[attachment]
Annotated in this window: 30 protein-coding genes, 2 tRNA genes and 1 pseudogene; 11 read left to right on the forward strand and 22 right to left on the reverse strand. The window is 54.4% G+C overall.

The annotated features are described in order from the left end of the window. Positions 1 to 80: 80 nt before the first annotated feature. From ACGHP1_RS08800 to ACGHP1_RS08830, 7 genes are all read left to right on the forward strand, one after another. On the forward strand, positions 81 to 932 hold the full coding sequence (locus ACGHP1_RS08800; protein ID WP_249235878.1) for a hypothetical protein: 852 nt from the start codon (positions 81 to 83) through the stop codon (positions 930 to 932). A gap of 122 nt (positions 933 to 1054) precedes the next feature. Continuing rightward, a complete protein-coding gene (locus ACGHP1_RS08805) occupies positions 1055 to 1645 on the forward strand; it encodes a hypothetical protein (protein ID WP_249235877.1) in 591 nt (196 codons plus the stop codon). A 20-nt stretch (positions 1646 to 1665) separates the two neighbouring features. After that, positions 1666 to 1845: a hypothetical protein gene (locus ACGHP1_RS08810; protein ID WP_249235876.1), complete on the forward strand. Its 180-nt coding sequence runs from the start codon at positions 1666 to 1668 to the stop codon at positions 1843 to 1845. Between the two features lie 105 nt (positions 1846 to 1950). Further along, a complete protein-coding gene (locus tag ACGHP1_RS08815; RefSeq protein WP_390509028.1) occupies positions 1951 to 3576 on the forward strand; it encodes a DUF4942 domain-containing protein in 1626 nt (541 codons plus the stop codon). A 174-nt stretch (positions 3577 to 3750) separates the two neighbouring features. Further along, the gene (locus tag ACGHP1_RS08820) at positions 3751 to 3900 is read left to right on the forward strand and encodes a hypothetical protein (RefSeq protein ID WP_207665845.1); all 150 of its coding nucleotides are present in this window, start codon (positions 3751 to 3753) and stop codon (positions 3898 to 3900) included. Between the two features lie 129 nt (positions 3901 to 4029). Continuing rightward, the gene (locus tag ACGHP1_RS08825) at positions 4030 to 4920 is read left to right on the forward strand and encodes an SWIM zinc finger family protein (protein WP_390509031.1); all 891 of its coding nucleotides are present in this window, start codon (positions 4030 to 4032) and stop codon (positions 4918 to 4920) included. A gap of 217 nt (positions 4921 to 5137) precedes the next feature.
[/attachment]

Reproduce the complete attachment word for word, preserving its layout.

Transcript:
Annotated in this window: 30 protein-coding genes, 2 tRNA genes and 1 pseudogene; 11 read left to right on the forward strand and 22 right to left on the reverse strand. The window is 54.4% G+C overall.

The annotated features are described in order from the left end of the window. Positions 1 to 80: 80 nt before the first annotated feature. From ACGHP1_RS08800 to ACGHP1_RS08830, 7 genes are all read left to right on the forward strand, one after another. On the forward strand, positions 81 to 932 hold the full coding sequence (locus ACGHP1_RS08800; protein ID WP_249235878.1) for a hypothetical protein: 852 nt from the start codon (positions 81 to 83) through the stop codon (positions 930 to 932). A gap of 122 nt (positions 933 to 1054) precedes the next feature. Continuing rightward, a complete protein-coding gene (locus ACGHP1_RS08805) occupies positions 1055 to 1645 on the forward strand; it encodes a hypothetical protein (protein ID WP_249235877.1) in 591 nt (196 codons plus the stop codon). A 20-nt stretch (positions 1646 to 1665) separates the two neighbouring features. After that, positions 1666 to 1845: a hypothetical protein gene (locus ACGHP1_RS08810; protein ID WP_249235876.1), complete on the forward strand. Its 180-nt coding sequence runs from the start codon at positions 1666 to 1668 to the stop codon at positions 1843 to 1845. Between the two features lie 105 nt (positions 1846 to 1950). Further along, a complete protein-coding gene (locus tag ACGHP1_RS08815; RefSeq protein WP_390509028.1) occupies positions 1951 to 3576 on the forward strand; it encodes a DUF4942 domain-containing protein in 1626 nt (541 codons plus the stop codon). A 174-nt stretch (positions 3577 to 3750) separates the two neighbouring features. Further along, the gene (locus tag ACGHP1_RS08820) at positions 3751 to 3900 is read left to right on the forward strand and encodes a hypothetical protein (RefSeq protein ID WP_207665845.1); all 150 of its coding nucleotides are present in this window, start codon (positions 3751 to 3753) and stop codon (positions 3898 to 3900) included. Between the two features lie 129 nt (positions 3901 to 4029). Continuing rightward, the gene (locus tag ACGHP1_RS08825) at positions 4030 to 4920 is read left to right on the forward strand and encodes an SWIM zinc finger family protein (protein WP_390509031.1); all 891 of its coding nucleotides are present in this window, start codon (positions 4030 to 4032) and stop codon (positions 4918 to 4920) included. A gap of 217 nt (positions 4921 to 5137) precedes the next feature.